Unfortunately, the scourge of malware isn't limited to terrestrial-based Windows computing.
As Vicente Diaz of Kapersky Lab notes, malware disseminators have reacted quickly in abusing the rapidly-evolving virtual infrastructure for profit.
"There are many past examples of [Cloud-based malware], such as the [exploitation] of Twitter as a botnet communication channel, [the] use of Amazon EC2 for hosting C&Cs, [and] abusing advertising channels for distributing malware," explained Diaz.
"[But] one [current] malware sample belongs to Trojan-Dropper.Win32.Drooptroop family, which has more than 7,000 variants. It is being distributed through an email message with a link to a Rapidshare."
According to Diaz, the malware variant was specifically designed to lure gullible users surfing during the 2010 holiday season.
"The name of the binary is gift.exe. As suspicious as it is, however, most filters fail in detecting this as malicious for two reasons: the binary is not in the body message and the domain of the URL is legitimate."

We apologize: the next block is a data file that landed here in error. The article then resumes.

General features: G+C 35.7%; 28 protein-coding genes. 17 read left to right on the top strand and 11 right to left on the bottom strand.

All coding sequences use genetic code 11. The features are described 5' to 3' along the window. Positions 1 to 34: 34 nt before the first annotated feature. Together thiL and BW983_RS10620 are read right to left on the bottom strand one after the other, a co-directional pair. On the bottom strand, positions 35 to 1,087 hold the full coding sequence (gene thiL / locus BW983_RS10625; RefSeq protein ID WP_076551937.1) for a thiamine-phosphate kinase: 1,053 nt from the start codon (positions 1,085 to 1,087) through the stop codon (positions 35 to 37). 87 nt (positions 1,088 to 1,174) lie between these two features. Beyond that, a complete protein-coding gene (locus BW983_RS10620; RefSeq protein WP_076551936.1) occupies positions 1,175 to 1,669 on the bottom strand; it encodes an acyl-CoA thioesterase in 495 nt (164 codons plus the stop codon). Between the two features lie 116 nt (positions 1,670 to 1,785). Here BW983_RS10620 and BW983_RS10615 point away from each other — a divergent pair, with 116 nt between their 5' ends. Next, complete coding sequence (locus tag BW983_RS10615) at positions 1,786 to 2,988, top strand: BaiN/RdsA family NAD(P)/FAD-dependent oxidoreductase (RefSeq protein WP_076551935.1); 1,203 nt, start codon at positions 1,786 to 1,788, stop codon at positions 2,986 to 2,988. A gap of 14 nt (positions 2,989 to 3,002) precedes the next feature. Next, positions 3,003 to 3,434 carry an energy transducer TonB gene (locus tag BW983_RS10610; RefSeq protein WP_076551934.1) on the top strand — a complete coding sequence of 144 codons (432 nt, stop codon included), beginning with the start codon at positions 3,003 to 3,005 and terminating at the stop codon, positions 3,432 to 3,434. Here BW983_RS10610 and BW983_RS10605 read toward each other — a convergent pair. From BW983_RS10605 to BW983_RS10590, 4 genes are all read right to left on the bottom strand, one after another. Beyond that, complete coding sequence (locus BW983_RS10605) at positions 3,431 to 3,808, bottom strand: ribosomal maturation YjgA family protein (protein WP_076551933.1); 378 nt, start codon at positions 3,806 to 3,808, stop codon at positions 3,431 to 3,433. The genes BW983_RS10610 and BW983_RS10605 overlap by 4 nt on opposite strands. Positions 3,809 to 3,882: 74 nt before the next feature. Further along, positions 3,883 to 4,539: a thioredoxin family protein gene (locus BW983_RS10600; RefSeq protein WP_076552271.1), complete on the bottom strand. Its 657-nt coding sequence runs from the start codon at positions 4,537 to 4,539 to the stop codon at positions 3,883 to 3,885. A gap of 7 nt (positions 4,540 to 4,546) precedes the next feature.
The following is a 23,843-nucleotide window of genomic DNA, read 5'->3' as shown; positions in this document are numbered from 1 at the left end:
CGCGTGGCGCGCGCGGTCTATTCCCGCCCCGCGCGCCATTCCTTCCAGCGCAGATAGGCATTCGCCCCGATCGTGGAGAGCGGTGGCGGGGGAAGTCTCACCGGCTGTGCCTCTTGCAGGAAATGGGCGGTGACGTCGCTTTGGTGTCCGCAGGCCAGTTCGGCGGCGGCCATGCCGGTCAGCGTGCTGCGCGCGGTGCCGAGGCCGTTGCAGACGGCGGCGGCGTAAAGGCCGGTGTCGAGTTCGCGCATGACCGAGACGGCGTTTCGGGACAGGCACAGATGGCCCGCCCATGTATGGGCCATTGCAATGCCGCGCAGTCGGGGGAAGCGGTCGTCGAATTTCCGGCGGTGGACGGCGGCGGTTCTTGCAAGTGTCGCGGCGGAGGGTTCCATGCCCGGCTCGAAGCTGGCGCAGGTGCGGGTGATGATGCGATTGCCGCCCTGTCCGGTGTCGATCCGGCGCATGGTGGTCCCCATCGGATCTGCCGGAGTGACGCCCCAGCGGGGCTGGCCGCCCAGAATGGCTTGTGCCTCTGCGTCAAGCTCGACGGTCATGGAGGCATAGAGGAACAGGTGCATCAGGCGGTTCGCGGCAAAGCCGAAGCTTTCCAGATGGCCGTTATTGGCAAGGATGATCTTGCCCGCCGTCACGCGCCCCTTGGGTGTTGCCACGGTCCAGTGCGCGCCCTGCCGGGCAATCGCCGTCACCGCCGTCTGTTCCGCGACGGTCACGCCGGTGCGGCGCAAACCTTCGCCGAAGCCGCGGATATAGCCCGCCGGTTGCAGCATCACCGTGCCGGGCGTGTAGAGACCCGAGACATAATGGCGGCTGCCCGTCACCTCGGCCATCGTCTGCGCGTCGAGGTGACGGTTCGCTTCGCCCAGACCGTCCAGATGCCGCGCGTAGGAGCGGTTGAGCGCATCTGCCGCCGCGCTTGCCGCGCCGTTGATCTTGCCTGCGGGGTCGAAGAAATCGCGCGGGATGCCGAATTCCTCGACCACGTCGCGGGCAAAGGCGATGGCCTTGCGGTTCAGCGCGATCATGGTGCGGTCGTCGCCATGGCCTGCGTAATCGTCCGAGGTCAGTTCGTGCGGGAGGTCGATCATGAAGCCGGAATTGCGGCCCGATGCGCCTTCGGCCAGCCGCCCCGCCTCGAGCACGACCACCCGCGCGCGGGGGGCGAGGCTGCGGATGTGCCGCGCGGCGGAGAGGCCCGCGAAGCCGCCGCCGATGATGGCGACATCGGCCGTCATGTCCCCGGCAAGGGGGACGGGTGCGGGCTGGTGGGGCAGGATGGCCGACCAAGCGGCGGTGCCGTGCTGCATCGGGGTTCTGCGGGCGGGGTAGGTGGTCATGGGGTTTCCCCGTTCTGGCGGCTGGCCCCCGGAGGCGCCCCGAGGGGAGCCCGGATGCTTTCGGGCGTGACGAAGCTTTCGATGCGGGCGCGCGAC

"Once the computer is infected, Drooptroop.jpa injects code into spoolsv.exe and intercepts browser's network functions, resulting in hijacking user's requests."
Diaz emphasized that surfers should be aware that malware is definitely circulating in Cloud-based environments, something which the above-mentioned Drooptroop.jpa variant clearly illustrates.
"Summing it up, the distribution was using a remote file sharing service, the malware used click fraud to monetize, [while] the rogue AV was all happening in the browser.
"However, this malware still needed to infect your [Windows] computer, so don''t forget to protect yourself," he added.